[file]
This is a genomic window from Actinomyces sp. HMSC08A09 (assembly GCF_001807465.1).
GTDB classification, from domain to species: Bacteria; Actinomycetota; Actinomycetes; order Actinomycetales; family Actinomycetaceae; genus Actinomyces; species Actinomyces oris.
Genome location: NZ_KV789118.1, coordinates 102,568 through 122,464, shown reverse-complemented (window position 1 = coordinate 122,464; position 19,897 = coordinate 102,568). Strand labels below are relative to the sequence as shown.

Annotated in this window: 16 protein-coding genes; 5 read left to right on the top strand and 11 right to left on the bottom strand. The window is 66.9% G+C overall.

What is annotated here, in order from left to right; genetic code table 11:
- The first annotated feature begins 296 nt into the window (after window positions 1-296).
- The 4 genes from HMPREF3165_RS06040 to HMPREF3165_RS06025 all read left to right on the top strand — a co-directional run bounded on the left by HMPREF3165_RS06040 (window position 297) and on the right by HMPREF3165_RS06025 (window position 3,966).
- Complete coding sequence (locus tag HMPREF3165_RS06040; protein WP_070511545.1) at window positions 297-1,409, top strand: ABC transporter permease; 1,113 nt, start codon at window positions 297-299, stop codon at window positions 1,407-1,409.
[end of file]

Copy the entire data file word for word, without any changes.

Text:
This is a genomic window from Actinomyces sp. HMSC08A09 (assembly GCF_001807465.1).
GTDB classification, from domain to species: Bacteria; Actinomycetota; Actinomycetes; order Actinomycetales; family Actinomycetaceae; genus Actinomyces; species Actinomyces oris.
Genome location: NZ_KV789118.1, coordinates 102,568 through 122,464, shown reverse-complemented (window position 1 = coordinate 122,464; position 19,897 = coordinate 102,568). Strand labels below are relative to the sequence as shown.

Annotated in this window: 16 protein-coding genes; 5 read left to right on the top strand and 11 right to left on the bottom strand. The window is 66.9% G+C overall.

What is annotated here, in order from left to right; genetic code table 11:
- The first annotated feature begins 296 nt into the window (after window positions 1-296).
- The 4 genes from HMPREF3165_RS06040 to HMPREF3165_RS06025 all read left to right on the top strand — a co-directional run bounded on the left by HMPREF3165_RS06040 (window position 297) and on the right by HMPREF3165_RS06025 (window position 3,966).
- Complete coding sequence (locus tag HMPREF3165_RS06040; protein WP_070511545.1) at window positions 297-1,409, top strand: ABC transporter permease; 1,113 nt, start codon at window positions 297-299, stop codon at window positions 1,407-1,409.